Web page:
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Serum and Colonic Mucosal Immune Markers in Irritable Bowel Syndrome

Chang, Lin MD1, 2; Adeyemo, Mopelola BS1, 2; Karagiannidis, Iordanis PhD2, 3; Videlock, Elizabeth J MD1, 2, 11; Bowe, Collin BS2, 3; Shih, Wendy MPH4; Presson, Angela P PhD4; Yuan, Pu-Qing1, 3, 5; Cortina, Galen MD6; Gong, Hua MD, PhD7; Singh, Sharat PhD7; Licudine, Arlene LVN1, 2; Mayer, Minou LCSW1, 2; Tache, Yvette PhD1, 3, 5; Pothoulakis, Charalabos MD2, 3; Mayer, Emeran A MD1, 2, 8, 9, 10

American Journal of Gastroenterology: February 2012 - Volume 107 - Issue 2 - p 262–272
doi: 10.1038/ajg.2011.423
Functional GI Disorders
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OBJECTIVES: Low-grade colonic mucosal inflammation has been postulated to have an important role in the pathophysiology of irritable bowel syndrome (IBS). The objectives of this study were (i) to identify serum and tissue-based immunological and neuroendocrine markers associated with mucosal inflammation in male (M) and female (F) patients with non-post-infectious IBS (non-PI-IBS) compared with healthy controls and (ii) to assess possible correlations of such markers with IBS symptoms.

METHODS: Sigmoid mucosal biopsies were obtained from 45 Rome II positive IBS patients without a history of PI-IBS (26 F, 35.5% IBS-C, 33.3% IBS-D, 31.1% IBS-A/M) and 41 healthy controls (22 F) in order to measure immunological markers (serum cytokine levels, colonic mucosal mRNA levels of cytokines, mucosal immune cell counts) and neuroendocrine markers associated with mucosal inflammation (corticotropin releasing factor- and neurokinin (NK)-related ligands and receptors, enterochromaffin cells). Symptoms were measured using validated questionnaires.

RESULTS: Of all the serum and mucosal cytokines measured, only interleukin-10 (IL-10) mRNA expression showed a group difference, with female, but not male, patients showing lower levels compared with female controls (18.0±2.9 vs. 29.5±4.0,P=0.006). Mucosal mRNA expression of NK-1 receptor was significantly lower (1.15±0.19 vs. 2.66±0.56,P=0.008) in female, but not male, patients compared with healthy controls. No other significant differences were observed.

CONCLUSIONS: Immune cell counts and levels of cytokines and neuropeptides that are associated with inflammation were not significantly elevated in the colonic mucosa of non-PI-IBS patients, and did not correlate with symptoms. Thus, these findings do not support that colonic mucosal inflammation consistently has a primary role in these patients. However, the finding of decreased IL-10 mRNA expression may be a possible biomarker of IBS and warrants further investigation.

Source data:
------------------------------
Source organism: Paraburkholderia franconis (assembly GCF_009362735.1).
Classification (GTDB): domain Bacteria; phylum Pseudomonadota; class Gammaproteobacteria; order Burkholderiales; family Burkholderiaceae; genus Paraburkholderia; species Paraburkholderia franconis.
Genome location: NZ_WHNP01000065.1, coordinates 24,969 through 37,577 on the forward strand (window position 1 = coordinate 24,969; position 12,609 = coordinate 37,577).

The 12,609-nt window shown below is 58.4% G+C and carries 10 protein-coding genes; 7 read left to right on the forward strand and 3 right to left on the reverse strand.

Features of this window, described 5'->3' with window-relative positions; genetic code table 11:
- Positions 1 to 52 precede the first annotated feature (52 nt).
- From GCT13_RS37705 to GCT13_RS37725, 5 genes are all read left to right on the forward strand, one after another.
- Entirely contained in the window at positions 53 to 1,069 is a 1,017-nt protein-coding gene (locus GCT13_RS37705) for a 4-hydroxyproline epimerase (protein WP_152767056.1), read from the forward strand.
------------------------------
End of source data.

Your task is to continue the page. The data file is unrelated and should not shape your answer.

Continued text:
1 Center for Neurobiology of Stress, University of California, Los Angeles, California, USA

2 Department of Medicine, University of California, Los Angeles, California, USA

3 Inflammatory Bowel Disease Center, Department of Medicine, University of California, Los Angeles, California, USA

4 Department of Biostatistics, University of California, Los Angeles, California, USA

5 VA GLA Healthcare System, Los Angeles, California, USA

6 Department of Pathology, University of California, Los Angeles, California, USA

7 Prometheus Laboratories, San Diego, California, USA

8 Department of Physiology, University of California, Los Angeles, California, USA

9 Department of Psychiatry and Biobehavioral Sciences, University of California, Los Angeles, California, USA

10 Brain Research Institute, David Geffen School of Medicine, University of California, Los Angeles, California, USA

11 Department of Medicine, Beth Israel Deconess Medical Center, Boston, Massachusetts, USA

Correspondence: Lin Chang, MD, Center for Neurobiology of Stress, University of California, 10833 Le Conte Avenue, CHS 42-210, Los Angeles, California 90095-7378, USA. E-mail: linchang@ucla.edu

Received 21 April 2011; accepted 29 August 2011

published online 13 December 2011

© The American College of Gastroenterology 2012. All Rights Reserved.
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